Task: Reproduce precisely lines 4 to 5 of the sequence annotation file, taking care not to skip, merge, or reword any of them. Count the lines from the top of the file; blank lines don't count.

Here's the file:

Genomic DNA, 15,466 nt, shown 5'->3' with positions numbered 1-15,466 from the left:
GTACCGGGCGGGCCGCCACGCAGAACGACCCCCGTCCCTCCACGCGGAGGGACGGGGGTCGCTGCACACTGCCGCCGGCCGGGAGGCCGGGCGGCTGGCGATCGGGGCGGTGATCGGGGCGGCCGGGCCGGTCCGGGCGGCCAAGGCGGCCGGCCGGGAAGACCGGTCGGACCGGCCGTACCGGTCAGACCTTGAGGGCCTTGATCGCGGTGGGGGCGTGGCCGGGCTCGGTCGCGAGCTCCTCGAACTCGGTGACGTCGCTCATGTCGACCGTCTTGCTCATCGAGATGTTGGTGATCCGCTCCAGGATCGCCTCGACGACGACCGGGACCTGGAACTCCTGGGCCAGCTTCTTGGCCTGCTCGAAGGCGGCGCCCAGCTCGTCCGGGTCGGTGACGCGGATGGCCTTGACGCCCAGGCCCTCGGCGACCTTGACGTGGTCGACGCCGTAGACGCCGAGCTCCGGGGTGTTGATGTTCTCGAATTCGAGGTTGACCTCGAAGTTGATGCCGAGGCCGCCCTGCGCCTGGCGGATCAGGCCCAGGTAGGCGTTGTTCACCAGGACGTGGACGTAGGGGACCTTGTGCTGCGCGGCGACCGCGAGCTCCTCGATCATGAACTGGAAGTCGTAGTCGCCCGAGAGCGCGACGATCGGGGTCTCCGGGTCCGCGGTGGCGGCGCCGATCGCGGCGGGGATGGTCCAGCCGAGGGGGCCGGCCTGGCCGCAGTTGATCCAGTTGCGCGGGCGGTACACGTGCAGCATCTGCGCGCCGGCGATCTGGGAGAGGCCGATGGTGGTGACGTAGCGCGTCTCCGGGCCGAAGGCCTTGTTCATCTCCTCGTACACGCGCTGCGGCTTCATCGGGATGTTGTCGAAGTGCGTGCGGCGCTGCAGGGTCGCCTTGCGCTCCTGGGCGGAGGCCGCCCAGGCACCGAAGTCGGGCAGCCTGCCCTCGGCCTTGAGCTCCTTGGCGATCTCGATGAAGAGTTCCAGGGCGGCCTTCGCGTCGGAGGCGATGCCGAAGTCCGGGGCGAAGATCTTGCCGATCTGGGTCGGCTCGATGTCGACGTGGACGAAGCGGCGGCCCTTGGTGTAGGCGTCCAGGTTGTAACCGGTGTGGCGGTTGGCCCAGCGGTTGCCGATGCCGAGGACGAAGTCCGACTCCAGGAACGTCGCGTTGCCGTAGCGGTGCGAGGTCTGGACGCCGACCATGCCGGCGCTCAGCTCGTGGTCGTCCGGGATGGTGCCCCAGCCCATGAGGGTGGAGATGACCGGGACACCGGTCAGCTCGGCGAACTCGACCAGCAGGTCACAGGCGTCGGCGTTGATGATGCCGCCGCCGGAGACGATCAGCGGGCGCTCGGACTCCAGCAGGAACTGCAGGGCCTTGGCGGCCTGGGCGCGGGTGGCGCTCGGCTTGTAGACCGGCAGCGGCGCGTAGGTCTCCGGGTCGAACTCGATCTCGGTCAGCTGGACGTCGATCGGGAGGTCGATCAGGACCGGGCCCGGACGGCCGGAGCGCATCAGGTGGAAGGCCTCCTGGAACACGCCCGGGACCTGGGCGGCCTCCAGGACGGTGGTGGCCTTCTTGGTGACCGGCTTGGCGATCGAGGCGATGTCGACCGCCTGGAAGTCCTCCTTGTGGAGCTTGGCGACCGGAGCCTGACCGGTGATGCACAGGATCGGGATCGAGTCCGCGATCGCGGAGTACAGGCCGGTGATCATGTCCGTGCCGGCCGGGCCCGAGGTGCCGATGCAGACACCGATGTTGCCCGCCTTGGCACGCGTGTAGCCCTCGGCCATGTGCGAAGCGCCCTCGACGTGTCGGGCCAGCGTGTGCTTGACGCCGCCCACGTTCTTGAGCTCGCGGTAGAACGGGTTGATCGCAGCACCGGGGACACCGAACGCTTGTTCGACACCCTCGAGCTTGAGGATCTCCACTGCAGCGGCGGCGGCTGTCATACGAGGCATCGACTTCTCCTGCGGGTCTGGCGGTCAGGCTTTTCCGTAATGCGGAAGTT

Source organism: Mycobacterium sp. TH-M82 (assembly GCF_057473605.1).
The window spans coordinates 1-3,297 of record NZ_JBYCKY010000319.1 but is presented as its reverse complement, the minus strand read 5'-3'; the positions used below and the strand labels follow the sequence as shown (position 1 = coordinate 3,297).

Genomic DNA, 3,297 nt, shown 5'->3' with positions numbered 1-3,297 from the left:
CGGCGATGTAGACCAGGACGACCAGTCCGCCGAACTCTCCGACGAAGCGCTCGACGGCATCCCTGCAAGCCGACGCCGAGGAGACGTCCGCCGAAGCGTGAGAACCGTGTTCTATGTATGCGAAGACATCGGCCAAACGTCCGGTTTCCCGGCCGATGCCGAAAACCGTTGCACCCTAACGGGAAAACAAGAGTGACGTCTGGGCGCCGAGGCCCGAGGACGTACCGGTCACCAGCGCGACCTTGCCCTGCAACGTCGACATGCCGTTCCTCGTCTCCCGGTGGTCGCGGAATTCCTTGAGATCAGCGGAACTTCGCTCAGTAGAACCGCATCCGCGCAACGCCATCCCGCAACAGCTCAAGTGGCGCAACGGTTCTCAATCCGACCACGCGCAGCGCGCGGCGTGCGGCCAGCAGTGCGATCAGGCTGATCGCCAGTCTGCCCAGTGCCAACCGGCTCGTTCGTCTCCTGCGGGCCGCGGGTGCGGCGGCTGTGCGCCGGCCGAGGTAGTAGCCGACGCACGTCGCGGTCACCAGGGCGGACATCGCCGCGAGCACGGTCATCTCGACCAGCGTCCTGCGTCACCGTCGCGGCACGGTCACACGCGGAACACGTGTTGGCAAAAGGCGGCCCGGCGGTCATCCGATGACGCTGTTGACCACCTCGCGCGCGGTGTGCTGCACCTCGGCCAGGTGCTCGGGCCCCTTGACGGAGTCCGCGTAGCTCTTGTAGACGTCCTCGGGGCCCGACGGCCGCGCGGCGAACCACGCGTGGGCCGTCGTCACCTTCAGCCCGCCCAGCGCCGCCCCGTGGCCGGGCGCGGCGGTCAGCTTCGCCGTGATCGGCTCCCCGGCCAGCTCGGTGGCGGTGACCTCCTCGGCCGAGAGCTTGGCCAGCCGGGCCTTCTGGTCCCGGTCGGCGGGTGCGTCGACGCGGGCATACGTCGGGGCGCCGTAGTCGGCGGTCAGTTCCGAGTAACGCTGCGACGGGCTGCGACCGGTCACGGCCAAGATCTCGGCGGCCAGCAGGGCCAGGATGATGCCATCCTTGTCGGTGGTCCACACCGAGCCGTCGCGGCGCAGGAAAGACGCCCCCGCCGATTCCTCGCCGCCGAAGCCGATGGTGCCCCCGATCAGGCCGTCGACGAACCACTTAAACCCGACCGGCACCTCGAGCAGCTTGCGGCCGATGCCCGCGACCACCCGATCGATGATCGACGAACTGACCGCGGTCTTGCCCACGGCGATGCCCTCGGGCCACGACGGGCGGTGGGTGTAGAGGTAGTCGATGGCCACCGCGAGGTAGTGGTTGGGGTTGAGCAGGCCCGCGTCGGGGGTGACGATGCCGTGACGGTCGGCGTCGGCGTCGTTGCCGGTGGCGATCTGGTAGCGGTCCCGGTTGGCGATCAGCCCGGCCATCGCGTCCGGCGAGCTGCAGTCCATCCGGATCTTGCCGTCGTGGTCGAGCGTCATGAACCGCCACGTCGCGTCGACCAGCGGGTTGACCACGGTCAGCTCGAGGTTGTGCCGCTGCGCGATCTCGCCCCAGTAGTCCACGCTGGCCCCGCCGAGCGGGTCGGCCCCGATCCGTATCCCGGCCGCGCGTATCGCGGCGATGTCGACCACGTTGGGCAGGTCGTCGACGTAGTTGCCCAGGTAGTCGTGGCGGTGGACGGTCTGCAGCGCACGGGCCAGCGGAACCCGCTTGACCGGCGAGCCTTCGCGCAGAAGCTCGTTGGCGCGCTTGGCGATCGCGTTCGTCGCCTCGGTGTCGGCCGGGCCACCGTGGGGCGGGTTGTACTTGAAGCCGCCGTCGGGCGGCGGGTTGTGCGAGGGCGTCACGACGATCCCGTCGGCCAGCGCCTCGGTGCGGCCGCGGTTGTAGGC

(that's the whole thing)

The window spans coordinates 1-3,297 of record NZ_JBYCKY010000319.1 but is presented as its reverse complement, the minus strand read 5'-3'; the positions used below and the strand labels follow the sequence as shown (position 1 = coordinate 3,297).

Genomic DNA, 3,297 nt, shown 5'->3' with positions numbered 1-3,297 from the left: